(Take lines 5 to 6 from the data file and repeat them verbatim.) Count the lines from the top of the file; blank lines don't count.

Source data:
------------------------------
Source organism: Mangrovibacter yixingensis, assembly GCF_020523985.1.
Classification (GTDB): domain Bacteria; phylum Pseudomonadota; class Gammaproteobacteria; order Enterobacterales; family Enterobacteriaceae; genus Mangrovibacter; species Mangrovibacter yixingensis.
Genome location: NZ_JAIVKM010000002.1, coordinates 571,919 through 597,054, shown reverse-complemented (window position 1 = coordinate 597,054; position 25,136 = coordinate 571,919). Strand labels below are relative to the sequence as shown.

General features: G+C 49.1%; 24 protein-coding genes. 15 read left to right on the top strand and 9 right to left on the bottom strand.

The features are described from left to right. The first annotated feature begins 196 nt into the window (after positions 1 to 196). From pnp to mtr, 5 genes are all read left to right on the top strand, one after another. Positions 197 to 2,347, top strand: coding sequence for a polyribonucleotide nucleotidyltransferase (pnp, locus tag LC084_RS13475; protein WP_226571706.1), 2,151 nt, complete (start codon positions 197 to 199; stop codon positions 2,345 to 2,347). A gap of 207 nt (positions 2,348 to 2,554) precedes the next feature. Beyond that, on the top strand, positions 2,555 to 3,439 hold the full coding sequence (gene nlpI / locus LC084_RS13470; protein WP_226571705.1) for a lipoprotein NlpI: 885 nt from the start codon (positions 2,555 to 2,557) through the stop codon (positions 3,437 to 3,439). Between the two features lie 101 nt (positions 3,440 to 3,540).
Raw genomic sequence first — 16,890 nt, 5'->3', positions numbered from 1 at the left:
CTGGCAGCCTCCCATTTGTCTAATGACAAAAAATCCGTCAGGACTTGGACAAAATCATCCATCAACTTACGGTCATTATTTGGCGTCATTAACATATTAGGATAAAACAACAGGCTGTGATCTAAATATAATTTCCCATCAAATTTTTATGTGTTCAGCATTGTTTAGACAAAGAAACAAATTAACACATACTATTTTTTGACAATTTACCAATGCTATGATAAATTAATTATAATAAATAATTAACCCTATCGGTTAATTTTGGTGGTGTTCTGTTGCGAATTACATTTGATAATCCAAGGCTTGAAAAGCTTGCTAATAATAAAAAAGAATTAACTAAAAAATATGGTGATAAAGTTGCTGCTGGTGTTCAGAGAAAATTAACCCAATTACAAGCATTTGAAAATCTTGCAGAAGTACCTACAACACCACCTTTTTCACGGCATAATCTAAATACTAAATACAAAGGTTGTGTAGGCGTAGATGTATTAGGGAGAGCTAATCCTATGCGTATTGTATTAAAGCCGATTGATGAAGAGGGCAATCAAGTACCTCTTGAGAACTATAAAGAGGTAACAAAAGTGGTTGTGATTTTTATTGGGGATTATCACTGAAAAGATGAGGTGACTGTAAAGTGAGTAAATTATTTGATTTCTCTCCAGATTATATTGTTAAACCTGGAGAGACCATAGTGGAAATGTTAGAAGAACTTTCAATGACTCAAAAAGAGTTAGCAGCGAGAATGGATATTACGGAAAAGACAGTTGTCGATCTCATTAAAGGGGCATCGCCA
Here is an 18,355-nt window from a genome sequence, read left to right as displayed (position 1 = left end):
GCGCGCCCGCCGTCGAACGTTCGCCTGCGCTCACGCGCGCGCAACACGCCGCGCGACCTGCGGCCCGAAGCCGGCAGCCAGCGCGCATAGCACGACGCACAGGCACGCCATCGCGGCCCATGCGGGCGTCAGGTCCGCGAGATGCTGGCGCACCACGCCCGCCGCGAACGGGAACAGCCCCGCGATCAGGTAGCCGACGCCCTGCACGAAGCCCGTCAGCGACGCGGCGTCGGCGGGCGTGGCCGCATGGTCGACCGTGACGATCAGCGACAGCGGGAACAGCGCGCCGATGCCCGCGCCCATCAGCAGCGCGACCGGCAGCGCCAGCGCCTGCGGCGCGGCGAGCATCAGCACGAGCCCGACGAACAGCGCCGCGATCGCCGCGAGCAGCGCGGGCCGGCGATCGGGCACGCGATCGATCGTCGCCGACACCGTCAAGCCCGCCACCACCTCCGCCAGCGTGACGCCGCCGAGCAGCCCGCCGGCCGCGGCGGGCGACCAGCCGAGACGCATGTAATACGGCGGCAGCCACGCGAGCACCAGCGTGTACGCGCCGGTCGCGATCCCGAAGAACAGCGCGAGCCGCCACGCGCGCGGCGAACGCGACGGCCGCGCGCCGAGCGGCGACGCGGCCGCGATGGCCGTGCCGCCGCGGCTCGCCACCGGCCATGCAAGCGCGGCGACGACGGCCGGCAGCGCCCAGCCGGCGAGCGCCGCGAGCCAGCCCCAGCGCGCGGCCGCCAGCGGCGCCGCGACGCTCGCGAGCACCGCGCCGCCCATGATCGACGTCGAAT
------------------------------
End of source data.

The features are described from left to right. The first annotated feature begins 196 nt into the window (after positions 1 to 196). From pnp to mtr, 5 genes are all read left to right on the top strand, one after another. Positions 197 to 2,347, top strand: coding sequence for a polyribonucleotide nucleotidyltransferase (pnp, locus tag LC084_RS13475; protein WP_226571706.1), 2,151 nt, complete (start codon positions 197 to 199; stop codon positions 2,345 to 2,347). A gap of 207 nt (positions 2,348 to 2,554) precedes the next feature. Beyond that, on the top strand, positions 2,555 to 3,439 hold the full coding sequence (gene nlpI / locus LC084_RS13470; protein WP_226571705.1) for a lipoprotein NlpI: 885 nt from the start codon (positions 2,555 to 2,557) through the stop codon (positions 3,437 to 3,439). Between the two features lie 101 nt (positions 3,440 to 3,540).
Raw genomic sequence first — 16,890 nt, 5'->3', positions numbered from 1 at the left: